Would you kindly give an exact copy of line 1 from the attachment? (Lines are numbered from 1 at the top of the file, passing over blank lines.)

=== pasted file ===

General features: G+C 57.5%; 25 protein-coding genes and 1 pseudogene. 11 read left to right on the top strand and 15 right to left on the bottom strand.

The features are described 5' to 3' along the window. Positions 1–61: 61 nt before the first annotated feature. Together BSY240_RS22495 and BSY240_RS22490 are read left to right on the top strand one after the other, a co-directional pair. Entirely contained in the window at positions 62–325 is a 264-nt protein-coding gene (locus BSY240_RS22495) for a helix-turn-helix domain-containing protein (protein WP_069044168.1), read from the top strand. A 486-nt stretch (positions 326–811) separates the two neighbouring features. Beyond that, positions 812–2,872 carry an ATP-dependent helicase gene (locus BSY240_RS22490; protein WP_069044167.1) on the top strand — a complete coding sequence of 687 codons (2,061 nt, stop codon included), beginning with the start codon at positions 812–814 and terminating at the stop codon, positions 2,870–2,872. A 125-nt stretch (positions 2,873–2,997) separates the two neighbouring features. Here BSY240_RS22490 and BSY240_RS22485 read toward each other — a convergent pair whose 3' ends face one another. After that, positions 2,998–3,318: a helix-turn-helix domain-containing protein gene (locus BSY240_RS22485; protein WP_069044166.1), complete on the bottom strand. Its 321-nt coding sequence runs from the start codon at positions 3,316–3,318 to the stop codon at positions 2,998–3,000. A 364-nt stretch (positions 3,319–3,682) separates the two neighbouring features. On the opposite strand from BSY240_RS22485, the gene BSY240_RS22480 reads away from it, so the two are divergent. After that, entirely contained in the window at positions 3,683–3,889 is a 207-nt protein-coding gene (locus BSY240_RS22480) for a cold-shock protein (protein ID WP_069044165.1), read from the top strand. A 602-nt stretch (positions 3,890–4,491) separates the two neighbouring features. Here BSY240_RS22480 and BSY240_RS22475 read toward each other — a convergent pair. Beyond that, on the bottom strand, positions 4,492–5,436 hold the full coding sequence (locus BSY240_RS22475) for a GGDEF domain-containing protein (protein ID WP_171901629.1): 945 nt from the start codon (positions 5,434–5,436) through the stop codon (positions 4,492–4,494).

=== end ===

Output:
General features: G+C 57.5%; 25 protein-coding genes and 1 pseudogene. 11 read left to right on the top strand and 15 right to left on the bottom strand.